Shoes, robots, houses and prosthetic hands, 3D printing has already gone well beyond the bounds of model making, and biotechnology is another of the new frontiers where the technology is set to make a huge impact. Nanoscribe GmbH, a spin-off of the Karlsruhe Institute of Technology (KIT), is pushing the boundaries of this space with the release of what's claimed to be the world’s fastest and highest resolution commercially available 3D printer of micro- and nanostructures – the Photonic Professional GT.

The Photonic Professional GT uses a 3D laser lithography system developed by Nanoscribe that can handle data transfer rates of more than 5 terabits per second. The system achieves its high-speed through the use of galvo technology – a series of rotating mirrors that deflect laser light for quick and precise focus. Similar technology is used in laser light shows and in the scanning units of CD and DVD drives.

Using this system, tiny 3D objects are created through the use of two-photon polymerization, where ultra-short laser pulses are trained on photosensitive material, polymerizing it. Once areas of the photosensitive base-material are exposed, the material is developed and unwanted material washed out, leaving self-supporting micro- and nanostructures.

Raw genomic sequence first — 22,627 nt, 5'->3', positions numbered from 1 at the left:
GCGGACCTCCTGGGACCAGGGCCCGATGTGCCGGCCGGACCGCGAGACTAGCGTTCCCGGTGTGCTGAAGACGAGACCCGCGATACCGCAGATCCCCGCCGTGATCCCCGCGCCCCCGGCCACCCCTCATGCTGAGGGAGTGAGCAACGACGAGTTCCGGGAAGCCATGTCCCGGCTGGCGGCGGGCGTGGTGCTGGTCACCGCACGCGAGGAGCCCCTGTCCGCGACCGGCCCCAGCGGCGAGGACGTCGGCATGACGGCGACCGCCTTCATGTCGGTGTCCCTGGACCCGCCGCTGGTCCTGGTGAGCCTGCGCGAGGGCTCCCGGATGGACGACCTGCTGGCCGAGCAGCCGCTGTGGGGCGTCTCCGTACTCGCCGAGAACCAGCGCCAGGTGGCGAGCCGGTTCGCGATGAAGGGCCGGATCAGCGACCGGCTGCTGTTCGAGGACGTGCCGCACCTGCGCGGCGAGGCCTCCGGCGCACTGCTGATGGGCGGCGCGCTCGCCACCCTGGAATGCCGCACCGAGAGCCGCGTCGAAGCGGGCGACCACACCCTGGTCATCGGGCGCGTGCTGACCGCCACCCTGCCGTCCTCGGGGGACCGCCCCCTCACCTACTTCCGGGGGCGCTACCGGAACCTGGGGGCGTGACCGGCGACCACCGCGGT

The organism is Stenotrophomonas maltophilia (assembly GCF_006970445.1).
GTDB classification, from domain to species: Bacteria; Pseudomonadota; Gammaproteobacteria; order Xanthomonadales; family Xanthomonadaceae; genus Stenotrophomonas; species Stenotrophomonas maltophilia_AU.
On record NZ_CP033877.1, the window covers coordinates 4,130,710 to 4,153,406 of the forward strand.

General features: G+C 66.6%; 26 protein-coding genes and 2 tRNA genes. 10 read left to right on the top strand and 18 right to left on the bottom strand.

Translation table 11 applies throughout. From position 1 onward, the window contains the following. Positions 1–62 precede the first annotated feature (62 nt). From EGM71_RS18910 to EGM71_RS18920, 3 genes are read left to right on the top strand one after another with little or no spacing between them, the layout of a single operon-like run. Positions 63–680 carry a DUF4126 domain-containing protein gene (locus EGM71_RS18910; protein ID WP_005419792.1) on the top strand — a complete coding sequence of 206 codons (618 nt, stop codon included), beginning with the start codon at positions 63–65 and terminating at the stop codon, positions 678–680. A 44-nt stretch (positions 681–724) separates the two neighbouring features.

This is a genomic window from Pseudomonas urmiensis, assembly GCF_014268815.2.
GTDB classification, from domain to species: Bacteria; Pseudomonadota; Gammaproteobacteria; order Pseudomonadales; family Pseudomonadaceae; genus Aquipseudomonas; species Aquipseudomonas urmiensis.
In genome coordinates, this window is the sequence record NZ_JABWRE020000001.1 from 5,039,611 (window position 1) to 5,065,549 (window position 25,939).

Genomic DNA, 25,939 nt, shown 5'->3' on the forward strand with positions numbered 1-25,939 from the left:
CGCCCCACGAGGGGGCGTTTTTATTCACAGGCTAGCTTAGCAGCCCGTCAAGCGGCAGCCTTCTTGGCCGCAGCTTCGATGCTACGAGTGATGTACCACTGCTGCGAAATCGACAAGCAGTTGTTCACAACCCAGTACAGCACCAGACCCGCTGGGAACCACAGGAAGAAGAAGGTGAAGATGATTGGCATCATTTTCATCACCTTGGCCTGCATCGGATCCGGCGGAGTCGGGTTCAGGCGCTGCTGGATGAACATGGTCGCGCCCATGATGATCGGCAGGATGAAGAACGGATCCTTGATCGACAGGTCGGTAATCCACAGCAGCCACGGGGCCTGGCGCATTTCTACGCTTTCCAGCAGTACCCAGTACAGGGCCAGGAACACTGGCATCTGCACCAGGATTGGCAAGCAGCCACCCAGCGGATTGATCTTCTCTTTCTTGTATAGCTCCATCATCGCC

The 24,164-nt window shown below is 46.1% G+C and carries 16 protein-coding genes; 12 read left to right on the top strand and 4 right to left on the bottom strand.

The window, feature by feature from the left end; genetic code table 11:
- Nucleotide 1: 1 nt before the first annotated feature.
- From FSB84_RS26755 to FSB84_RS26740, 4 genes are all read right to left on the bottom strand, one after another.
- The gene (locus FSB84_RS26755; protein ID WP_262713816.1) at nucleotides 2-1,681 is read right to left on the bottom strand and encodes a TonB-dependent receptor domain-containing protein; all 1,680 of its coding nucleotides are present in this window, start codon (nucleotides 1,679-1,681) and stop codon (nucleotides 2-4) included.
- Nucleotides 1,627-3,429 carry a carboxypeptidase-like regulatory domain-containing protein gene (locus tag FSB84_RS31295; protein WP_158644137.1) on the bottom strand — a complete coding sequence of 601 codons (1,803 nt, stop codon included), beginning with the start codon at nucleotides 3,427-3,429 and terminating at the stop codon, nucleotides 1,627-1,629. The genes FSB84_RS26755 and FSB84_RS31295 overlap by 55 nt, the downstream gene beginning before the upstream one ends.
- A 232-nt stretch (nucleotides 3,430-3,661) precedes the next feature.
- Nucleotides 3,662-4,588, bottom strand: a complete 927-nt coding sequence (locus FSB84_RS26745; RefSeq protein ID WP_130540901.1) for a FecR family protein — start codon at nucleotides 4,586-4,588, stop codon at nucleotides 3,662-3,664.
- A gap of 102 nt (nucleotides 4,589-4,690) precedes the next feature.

According to Nanoscribe, the scanning field is limited physically to "a few 100 µm" (µm = micrometer = one-thousandth of a millimeter). These scanning fields can then be precisely stitched together, like floor tiles, to extend the printing area.

While the technology is targeted at biotech applications, such as creating scaffolds for cell growth studies, Nanoscribe has chosen a rather more novel way to demonstrate the speed and precision of the technology – the video below shows the real-time printing of a Hellcat spaceship from the Wing Commander Saga that measures just 125µm x 81µm x 26.8µm (l x w x h) ... that's about as long as the width of a human hair. The overall printing time was less than one minute.

The Photonic Professional GT was announced at the Photonics West international fair in San Francisco last month.

Sources: Karlsruhe Institute of Technology, Nanoscribe